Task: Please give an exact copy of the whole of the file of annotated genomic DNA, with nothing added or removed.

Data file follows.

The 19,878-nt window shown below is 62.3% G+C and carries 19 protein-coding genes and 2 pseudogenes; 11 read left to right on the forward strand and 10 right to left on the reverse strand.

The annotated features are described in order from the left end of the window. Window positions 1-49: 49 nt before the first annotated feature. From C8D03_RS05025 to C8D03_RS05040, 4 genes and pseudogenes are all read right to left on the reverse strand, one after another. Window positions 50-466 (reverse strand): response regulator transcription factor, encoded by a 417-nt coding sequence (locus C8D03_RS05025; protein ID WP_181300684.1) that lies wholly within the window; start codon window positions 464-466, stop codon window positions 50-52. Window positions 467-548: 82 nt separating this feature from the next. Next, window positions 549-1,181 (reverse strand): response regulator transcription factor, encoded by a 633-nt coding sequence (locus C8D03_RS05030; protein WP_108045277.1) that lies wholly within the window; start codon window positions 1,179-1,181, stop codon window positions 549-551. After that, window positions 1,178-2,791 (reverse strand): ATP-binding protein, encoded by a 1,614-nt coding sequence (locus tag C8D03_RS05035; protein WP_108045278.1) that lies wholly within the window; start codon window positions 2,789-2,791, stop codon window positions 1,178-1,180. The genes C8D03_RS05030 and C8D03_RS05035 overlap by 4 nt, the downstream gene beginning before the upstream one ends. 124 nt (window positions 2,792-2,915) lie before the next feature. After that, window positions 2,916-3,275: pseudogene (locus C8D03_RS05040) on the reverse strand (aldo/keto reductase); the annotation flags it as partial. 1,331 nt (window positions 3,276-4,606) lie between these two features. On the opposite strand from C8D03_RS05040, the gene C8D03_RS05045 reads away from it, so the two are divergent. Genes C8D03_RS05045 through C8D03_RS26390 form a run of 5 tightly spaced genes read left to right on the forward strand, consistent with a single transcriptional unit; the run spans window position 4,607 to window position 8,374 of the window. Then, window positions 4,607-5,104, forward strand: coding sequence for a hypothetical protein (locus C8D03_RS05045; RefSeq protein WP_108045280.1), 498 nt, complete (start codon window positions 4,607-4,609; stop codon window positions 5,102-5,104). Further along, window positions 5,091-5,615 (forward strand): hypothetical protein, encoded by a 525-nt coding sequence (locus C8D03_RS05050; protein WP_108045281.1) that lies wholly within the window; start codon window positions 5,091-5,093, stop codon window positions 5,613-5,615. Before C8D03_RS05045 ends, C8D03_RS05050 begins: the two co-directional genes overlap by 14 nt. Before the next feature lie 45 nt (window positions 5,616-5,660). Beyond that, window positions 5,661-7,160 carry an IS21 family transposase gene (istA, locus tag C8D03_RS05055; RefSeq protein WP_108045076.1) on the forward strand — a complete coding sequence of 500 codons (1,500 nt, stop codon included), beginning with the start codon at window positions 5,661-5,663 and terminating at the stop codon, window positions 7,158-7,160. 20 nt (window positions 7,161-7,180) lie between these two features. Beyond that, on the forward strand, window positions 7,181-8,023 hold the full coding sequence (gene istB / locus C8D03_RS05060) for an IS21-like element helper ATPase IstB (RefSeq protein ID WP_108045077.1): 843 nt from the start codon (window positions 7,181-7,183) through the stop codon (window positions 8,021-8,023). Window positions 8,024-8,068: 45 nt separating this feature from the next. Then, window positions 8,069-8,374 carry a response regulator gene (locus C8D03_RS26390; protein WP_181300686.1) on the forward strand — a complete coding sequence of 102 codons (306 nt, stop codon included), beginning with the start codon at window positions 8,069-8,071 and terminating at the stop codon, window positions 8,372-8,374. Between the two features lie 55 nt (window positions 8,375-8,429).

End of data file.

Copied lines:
The 19,878-nt window shown below is 62.3% G+C and carries 19 protein-coding genes and 2 pseudogenes; 11 read left to right on the forward strand and 10 right to left on the reverse strand.

The annotated features are described in order from the left end of the window. Window positions 1-49: 49 nt before the first annotated feature. From C8D03_RS05025 to C8D03_RS05040, 4 genes and pseudogenes are all read right to left on the reverse strand, one after another. Window positions 50-466 (reverse strand): response regulator transcription factor, encoded by a 417-nt coding sequence (locus C8D03_RS05025; protein ID WP_181300684.1) that lies wholly within the window; start codon window positions 464-466, stop codon window positions 50-52. Window positions 467-548: 82 nt separating this feature from the next. Next, window positions 549-1,181 (reverse strand): response regulator transcription factor, encoded by a 633-nt coding sequence (locus C8D03_RS05030; protein WP_108045277.1) that lies wholly within the window; start codon window positions 1,179-1,181, stop codon window positions 549-551. After that, window positions 1,178-2,791 (reverse strand): ATP-binding protein, encoded by a 1,614-nt coding sequence (locus tag C8D03_RS05035; protein WP_108045278.1) that lies wholly within the window; start codon window positions 2,789-2,791, stop codon window positions 1,178-1,180. The genes C8D03_RS05030 and C8D03_RS05035 overlap by 4 nt, the downstream gene beginning before the upstream one ends. 124 nt (window positions 2,792-2,915) lie before the next feature. After that, window positions 2,916-3,275: pseudogene (locus C8D03_RS05040) on the reverse strand (aldo/keto reductase); the annotation flags it as partial. 1,331 nt (window positions 3,276-4,606) lie between these two features. On the opposite strand from C8D03_RS05040, the gene C8D03_RS05045 reads away from it, so the two are divergent. Genes C8D03_RS05045 through C8D03_RS26390 form a run of 5 tightly spaced genes read left to right on the forward strand, consistent with a single transcriptional unit; the run spans window position 4,607 to window position 8,374 of the window. Then, window positions 4,607-5,104, forward strand: coding sequence for a hypothetical protein (locus C8D03_RS05045; RefSeq protein WP_108045280.1), 498 nt, complete (start codon window positions 4,607-4,609; stop codon window positions 5,102-5,104). Further along, window positions 5,091-5,615 (forward strand): hypothetical protein, encoded by a 525-nt coding sequence (locus C8D03_RS05050; protein WP_108045281.1) that lies wholly within the window; start codon window positions 5,091-5,093, stop codon window positions 5,613-5,615. Before C8D03_RS05045 ends, C8D03_RS05050 begins: the two co-directional genes overlap by 14 nt. Before the next feature lie 45 nt (window positions 5,616-5,660). Beyond that, window positions 5,661-7,160 carry an IS21 family transposase gene (istA, locus tag C8D03_RS05055; RefSeq protein WP_108045076.1) on the forward strand — a complete coding sequence of 500 codons (1,500 nt, stop codon included), beginning with the start codon at window positions 5,661-5,663 and terminating at the stop codon, window positions 7,158-7,160. 20 nt (window positions 7,161-7,180) lie between these two features. Beyond that, on the forward strand, window positions 7,181-8,023 hold the full coding sequence (gene istB / locus C8D03_RS05060) for an IS21-like element helper ATPase IstB (RefSeq protein ID WP_108045077.1): 843 nt from the start codon (window positions 7,181-7,183) through the stop codon (window positions 8,021-8,023). Window positions 8,024-8,068: 45 nt separating this feature from the next. Then, window positions 8,069-8,374 carry a response regulator gene (locus C8D03_RS26390; protein WP_181300686.1) on the forward strand — a complete coding sequence of 102 codons (306 nt, stop codon included), beginning with the start codon at window positions 8,069-8,071 and terminating at the stop codon, window positions 8,372-8,374. Between the two features lie 55 nt (window positions 8,375-8,429).